Confederate States of America
Timeline: Cinco De Mayo
North America Political CDM CSA Colored
Location of the Confederate States
Anthem "It's Good to Be in Dixie"
Capital Richmond
Largest city Houston
Other cities Havana, Atlanta, Dallas, Nashville, New Orleans
  others Spanish
Protestant Christian
  others Roman Catholicism, Judaism
Ethnic Groups
European White
  others Native American, African-American, Hispanic-American
Demonym Confederate, Confederate American
Government Constitutional Republic
  legislature Congress of the Confederate States
President Rick Perry
Established 1861
Independence from United States of America
  declared 1861
  recognized 1863
Currency Confederate dollar

The Confederate States of America, (also known as the CSA, Dixie or the Confederacy) is a federal constitutional republic consisting of sixteen states. Along with the United States and Canada, it is one of three Anglophone nations located on the North American continent.

The CSA was originally part of the United States, which gained independence from Britain in 1781. However, due to a dispute over the legality of slavery, the power of the federal government, and a wholly unique and distinct culture and economy separate from that of the northern states, the Confederacy seceded from the United States in 1861, and the War of Southern Independence began with the shelling of Fort Sumter in April of that year. In 1862, the French Empire and Mexican Empire both recognized the Confederacy, and in 1863 the Confederacy was officially granted independence by a war-weary north.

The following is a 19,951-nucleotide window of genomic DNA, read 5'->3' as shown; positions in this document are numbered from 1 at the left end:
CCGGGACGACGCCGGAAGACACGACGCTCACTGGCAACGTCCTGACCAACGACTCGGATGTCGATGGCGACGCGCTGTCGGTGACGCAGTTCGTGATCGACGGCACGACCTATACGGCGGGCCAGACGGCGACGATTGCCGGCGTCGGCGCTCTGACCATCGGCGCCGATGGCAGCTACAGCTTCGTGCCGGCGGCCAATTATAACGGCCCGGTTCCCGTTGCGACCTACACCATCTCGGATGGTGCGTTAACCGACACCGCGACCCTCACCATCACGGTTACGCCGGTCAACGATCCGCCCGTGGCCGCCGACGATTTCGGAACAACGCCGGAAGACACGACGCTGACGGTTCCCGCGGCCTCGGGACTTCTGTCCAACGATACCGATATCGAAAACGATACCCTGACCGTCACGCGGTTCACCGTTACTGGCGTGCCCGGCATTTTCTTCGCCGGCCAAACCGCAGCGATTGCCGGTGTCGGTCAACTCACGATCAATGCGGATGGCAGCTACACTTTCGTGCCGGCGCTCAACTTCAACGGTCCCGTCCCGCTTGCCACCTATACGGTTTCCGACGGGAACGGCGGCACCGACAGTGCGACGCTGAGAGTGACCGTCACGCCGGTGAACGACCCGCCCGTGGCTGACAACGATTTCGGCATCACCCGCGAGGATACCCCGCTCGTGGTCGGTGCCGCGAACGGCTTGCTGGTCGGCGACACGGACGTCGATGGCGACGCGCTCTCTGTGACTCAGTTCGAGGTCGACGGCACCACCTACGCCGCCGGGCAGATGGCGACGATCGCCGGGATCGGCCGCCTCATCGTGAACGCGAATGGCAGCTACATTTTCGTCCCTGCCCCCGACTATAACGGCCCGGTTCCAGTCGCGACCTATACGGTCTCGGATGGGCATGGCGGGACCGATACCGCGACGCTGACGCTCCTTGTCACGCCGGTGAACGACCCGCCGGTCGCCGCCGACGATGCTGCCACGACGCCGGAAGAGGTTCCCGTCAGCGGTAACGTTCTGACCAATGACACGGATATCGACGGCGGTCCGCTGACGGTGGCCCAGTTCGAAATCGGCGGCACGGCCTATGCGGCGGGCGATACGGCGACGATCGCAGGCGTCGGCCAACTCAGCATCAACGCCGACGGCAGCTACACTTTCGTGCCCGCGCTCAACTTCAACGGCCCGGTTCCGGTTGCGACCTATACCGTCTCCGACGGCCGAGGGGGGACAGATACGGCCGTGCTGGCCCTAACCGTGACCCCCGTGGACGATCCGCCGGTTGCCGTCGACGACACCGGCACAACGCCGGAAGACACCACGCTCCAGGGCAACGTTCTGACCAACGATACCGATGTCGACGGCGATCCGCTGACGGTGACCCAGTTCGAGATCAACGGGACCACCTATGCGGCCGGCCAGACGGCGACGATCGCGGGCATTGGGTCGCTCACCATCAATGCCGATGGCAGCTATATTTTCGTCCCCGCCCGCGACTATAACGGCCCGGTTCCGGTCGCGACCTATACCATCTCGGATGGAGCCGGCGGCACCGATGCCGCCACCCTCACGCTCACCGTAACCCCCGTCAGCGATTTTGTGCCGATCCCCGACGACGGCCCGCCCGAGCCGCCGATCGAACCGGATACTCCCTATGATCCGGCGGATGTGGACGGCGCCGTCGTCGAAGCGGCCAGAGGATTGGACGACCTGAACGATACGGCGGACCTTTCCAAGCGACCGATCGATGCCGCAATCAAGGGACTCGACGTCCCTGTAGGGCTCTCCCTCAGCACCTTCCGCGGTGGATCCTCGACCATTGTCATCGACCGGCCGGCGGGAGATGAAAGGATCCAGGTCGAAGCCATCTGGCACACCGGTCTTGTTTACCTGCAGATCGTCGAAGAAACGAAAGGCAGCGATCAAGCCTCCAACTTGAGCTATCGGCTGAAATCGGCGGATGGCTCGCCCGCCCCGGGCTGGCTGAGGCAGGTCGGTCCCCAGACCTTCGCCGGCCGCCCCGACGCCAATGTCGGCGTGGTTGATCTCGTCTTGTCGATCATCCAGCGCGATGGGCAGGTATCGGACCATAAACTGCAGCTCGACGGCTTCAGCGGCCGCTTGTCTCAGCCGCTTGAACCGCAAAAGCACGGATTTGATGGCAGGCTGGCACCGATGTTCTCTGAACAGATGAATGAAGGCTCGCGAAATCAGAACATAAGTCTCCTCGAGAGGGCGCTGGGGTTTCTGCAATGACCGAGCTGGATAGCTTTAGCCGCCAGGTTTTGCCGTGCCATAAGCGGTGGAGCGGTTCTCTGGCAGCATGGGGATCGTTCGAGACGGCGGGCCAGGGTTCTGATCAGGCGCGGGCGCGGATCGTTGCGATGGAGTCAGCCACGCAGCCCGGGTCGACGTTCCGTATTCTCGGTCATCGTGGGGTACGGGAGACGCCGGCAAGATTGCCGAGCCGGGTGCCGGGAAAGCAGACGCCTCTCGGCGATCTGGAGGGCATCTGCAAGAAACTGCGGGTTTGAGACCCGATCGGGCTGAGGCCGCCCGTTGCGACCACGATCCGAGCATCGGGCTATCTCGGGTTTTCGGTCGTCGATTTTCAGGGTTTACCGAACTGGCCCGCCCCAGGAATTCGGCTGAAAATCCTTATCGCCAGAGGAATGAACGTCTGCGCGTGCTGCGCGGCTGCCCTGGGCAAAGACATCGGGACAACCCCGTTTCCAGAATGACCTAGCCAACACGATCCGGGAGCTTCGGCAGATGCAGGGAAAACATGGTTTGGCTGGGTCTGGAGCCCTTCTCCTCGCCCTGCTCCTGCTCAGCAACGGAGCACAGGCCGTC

Since 1863, the agrarian Confederacy has relied heavily on foreign support, with the bulk of its heavy industry located in Texas, Florida and Cuba.

Government and Politics

The Confederate States are regarded as a federal republic in that there is a central government based out of Richmond, Virginia but each state has a fair amount of autonomy. In comparison to its "sister country," the United States, the Confederacy is considerably more decentralized, with the central government being fairly weak (in particular the Presidency), though on matters of foreign policy and national defense it supersedes state authority.

The Confederacy has an independent executive branch headed by a President and Vice President who are elected to a single, non-renewable six-year term. Though not explicit in the Confederate Constitution, procedurally and through precedent the Presidency in the Confederacy has weakened over time to the point that it is often compared to a Presidency in a parliamentary republic, such as Canada or Hawai'i. However, it is the President, not Congress, who forms a Cabinet and as such wields outright executive power.

The Congress of the Confederate States is the legislative body of the Confederacy and has two houses - the House of Representatives, apportioned by population, and the House of the Senate, which has two Senators per state.

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